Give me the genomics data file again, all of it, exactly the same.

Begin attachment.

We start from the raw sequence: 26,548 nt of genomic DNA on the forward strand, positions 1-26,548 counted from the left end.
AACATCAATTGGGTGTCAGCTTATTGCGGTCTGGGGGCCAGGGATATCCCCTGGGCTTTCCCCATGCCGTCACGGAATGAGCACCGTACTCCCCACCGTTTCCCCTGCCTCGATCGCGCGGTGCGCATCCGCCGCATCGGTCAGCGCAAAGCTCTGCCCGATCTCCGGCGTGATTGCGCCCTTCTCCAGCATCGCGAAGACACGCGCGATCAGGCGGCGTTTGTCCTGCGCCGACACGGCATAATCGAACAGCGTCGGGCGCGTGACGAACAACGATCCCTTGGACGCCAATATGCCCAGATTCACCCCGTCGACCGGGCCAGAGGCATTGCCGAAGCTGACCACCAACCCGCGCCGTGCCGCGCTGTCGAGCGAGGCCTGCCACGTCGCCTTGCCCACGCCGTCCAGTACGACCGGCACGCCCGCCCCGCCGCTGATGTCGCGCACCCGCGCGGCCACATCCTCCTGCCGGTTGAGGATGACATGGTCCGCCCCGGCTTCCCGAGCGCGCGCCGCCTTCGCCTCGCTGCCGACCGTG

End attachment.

We start from the raw sequence: 26,548 nt of genomic DNA on the forward strand, positions 1-26,548 counted from the left end.
AACATCAATTGGGTGTCAGCTTATTGCGGTCTGGGGGCCAGGGATATCCCCTGGGCTTTCCCCATGCCGTCACGGAATGAGCACCGTACTCCCCACCGTTTCCCCTGCCTCGATCGCGCGGTGCGCATCCGCCGCATCGGTCAGCGCAAAGCTCTGCCCGATCTCCGGCGTGATTGCGCCCTTCTCCAGCATCGCGAAGACACGCGCGATCAGGCGGCGTTTGTCCTGCGCCGACACGGCATAATCGAACAGCGTCGGGCGCGTGACGAACAACGATCCCTTGGACGCCAATATGCCCAGATTCACCCCGTCGACCGGGCCAGAGGCATTGCCGAAGCTGACCACCAACCCGCGCCGTGCCGCGCTGTCGAGCGAGGCCTGCCACGTCGCCTTGCCCACGCCGTCCAGTACGACCGGCACGCCCGCCCCGCCGCTGATGTCGCGCACCCGCGCGGCCACATCCTCCTGCCGGTTGAGGATGACATGGTCCGCCCCGGCTTCCCGAGCGCGCGCCGCCTTCGCCTCGCTGCCGACCGTG